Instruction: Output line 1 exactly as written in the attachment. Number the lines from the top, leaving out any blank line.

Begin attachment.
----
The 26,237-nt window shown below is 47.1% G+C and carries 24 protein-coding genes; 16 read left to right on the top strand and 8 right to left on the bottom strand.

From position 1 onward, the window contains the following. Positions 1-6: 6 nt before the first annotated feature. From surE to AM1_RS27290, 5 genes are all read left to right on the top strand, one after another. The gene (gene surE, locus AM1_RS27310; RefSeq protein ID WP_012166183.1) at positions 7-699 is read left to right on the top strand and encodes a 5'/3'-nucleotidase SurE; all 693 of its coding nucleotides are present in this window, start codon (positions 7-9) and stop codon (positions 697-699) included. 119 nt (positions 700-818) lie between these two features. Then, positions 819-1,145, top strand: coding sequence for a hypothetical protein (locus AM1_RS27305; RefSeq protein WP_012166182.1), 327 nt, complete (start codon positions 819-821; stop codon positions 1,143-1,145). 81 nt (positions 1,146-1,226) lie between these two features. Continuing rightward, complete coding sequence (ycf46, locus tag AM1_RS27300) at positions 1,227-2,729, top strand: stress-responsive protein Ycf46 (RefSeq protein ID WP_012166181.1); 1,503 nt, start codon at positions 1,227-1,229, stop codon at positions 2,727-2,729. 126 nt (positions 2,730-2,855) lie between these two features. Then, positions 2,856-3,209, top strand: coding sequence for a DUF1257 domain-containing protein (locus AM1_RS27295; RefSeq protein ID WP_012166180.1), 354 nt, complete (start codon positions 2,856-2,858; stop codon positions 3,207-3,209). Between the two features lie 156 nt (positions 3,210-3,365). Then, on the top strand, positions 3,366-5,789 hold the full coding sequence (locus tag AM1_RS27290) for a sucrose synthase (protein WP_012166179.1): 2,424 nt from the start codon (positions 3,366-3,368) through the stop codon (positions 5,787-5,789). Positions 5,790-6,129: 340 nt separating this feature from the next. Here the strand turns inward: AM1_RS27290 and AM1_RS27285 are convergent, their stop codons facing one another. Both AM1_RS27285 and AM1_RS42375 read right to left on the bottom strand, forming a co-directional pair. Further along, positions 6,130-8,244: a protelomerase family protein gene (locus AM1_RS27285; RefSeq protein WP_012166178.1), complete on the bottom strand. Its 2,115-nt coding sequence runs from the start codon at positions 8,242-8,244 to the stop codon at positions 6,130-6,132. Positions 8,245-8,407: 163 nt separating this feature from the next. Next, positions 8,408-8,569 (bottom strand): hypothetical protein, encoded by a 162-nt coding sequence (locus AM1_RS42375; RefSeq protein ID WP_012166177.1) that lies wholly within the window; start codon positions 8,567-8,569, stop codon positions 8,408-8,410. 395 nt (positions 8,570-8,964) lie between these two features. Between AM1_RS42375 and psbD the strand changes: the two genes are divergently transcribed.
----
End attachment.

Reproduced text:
The 26,237-nt window shown below is 47.1% G+C and carries 24 protein-coding genes; 16 read left to right on the top strand and 8 right to left on the bottom strand.